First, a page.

In a recent article in TIME the author discusses the approval of lecanemab a major breakthrough for Alzheimer’s patients and their families. Many have been waiting a long time for a treatment that can slow the progression of the disease. While the drug is not a cure, it is another step, along with being ambitious in taking steps toward prevention in the right direction this drug could potentially help.
The new treatment, which is designed to reduce levels of amyloid-beta, a protein that collects in the brains of people with Alzheimer’s, is not a cure, and it’s not clear yet how much it will slow the progression of the disease. Still, the news was a welcome development for patients and their families.
However, Centers for Medicare and Medicaid Services (CMS) argued that the data wasn’t strong enough to support the drug’s approval, and therefore declined to cover it. The drug is expensive. At the doctors’s office the cost is about $26,500 per year.
Ivan Cheung, Eisai Inc.’s CEO, estimated that most people might need to take it at least three years. As a result, Medicare won’t cover lecanemab, leaving most patients unable to afford the drug. Private insurers may offer coverage. The drug manufacturer, Eisai, offers a lecanemab patient assistance program, and patients can contact the company.
The Alzheimer’s Association is calling for immediate Medicare coverage for lecanemab, and for other payers to follow suit. “We’re hoping that CMS will do the right thing and provide coverage for this new treatment option for people with mild Alzheimer’s or mild dementia,” said Carrillo. “We’re committed to making sure that people with Alzheimer’s have access to these treatments and that they are able to get the best care possible.”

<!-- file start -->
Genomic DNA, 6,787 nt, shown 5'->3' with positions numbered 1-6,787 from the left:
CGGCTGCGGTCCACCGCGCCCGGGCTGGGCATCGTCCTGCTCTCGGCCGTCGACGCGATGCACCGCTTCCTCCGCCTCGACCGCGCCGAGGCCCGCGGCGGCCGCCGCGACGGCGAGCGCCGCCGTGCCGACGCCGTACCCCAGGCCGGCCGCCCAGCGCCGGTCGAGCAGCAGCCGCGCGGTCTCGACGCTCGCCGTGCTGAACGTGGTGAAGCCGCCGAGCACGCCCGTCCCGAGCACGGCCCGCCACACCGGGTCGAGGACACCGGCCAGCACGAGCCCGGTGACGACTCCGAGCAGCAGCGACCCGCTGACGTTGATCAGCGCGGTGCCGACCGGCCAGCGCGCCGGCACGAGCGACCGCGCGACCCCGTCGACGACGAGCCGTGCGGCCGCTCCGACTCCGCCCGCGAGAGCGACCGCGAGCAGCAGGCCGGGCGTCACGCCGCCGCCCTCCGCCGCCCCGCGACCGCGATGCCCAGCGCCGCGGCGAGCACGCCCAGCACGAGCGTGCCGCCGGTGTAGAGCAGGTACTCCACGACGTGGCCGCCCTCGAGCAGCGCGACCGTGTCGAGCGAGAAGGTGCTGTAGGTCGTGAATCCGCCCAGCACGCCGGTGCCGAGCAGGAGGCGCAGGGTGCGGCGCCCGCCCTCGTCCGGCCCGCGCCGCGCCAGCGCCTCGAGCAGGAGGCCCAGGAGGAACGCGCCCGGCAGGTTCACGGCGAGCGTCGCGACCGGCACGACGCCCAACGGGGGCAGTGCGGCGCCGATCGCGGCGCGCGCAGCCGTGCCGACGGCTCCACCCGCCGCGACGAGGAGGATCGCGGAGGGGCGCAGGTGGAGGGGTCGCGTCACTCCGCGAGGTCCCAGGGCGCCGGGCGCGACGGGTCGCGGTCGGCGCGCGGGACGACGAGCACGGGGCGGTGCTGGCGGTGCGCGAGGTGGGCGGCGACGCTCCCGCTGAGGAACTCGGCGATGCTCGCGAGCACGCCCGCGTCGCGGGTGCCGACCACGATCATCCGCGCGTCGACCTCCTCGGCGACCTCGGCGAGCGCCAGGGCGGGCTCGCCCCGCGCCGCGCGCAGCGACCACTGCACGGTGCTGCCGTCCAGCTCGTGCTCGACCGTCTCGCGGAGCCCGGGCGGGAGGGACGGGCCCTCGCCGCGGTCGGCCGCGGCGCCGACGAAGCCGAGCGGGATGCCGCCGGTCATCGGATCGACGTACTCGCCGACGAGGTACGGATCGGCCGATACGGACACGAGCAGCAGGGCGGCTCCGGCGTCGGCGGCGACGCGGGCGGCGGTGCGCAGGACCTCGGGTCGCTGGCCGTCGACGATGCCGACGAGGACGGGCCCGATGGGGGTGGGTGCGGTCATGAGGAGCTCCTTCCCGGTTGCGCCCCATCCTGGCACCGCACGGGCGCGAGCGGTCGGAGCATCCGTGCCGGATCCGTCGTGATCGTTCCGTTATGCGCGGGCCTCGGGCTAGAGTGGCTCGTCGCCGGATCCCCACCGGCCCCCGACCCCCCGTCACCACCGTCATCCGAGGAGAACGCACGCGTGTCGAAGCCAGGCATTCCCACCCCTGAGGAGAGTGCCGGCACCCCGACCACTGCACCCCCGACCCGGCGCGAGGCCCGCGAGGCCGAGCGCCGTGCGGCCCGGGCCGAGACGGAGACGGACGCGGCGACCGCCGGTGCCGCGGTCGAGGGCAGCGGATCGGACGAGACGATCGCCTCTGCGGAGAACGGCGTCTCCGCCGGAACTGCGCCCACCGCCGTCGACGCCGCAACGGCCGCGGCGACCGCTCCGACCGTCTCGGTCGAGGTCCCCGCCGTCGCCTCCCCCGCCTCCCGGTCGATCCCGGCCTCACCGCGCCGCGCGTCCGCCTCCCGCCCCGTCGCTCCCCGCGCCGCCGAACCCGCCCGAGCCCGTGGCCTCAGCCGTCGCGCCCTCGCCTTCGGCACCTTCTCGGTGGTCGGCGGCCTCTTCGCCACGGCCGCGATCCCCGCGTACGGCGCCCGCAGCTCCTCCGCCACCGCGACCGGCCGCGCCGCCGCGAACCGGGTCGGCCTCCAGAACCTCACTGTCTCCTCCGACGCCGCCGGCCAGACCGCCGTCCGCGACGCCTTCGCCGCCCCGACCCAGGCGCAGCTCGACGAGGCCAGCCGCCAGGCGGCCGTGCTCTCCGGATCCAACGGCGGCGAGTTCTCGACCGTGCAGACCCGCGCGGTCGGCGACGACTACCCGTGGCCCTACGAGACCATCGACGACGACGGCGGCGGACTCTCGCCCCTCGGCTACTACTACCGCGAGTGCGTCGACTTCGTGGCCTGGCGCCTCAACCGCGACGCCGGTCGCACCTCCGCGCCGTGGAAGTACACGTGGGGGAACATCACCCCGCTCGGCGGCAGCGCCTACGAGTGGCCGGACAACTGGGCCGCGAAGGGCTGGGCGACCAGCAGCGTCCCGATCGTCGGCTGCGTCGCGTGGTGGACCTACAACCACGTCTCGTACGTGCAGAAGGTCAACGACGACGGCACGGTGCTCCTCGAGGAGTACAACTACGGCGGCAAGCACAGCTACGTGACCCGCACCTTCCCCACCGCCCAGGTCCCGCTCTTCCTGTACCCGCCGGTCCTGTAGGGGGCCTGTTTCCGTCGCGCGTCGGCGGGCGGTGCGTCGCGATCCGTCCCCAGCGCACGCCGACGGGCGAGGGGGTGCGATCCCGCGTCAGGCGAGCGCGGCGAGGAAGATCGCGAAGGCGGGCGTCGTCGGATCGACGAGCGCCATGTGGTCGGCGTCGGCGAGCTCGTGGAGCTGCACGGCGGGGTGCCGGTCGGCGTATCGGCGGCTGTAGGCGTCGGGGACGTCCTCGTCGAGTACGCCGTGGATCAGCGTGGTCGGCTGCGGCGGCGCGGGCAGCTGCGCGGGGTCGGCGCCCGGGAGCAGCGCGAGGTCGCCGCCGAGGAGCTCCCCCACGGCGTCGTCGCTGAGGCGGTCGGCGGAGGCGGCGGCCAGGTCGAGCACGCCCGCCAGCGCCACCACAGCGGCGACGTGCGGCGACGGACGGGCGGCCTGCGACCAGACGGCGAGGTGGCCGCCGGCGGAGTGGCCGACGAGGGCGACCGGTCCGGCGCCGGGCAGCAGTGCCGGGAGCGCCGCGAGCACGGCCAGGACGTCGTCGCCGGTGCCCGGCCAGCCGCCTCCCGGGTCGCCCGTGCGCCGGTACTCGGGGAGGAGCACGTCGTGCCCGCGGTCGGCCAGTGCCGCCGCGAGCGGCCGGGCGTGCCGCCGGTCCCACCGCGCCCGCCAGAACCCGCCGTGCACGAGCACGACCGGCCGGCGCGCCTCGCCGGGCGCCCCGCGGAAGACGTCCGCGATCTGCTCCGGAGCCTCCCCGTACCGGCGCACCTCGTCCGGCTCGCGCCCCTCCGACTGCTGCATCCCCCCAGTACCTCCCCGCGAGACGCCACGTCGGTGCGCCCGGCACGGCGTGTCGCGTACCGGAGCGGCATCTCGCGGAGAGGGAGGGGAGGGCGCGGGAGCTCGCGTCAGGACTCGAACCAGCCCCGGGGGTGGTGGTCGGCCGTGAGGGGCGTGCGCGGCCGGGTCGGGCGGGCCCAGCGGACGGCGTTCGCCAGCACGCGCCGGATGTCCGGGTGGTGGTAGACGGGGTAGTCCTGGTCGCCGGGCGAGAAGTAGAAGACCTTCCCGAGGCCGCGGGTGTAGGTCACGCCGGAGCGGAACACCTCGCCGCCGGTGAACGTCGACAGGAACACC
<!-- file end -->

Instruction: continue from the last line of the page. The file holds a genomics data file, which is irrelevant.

I feel for the people who have Alzheimer’s and welcome new research. I know the pain of having this disease from loved ones.
In my other blog articles I have noted that the Lancet Commission released a report last year stating that Alzheimer’s, a form of dementia, can be prevented by recognizing and practicing simple modifiable risks factors. Hearing loss is the largest modifiable risk factor for dementia. We must be ambitious about keeping our brains healthy and engaged.
While it is commendable that scientists are working on drugs to treat Alzheimer’s, like many other drugs, a prevention program may alleviate the pain and suffering from many diseases.
So, unless you are one of the few people who can afford the new drug, why not take steps to prevent it in the first place.
See my blog and website for more information.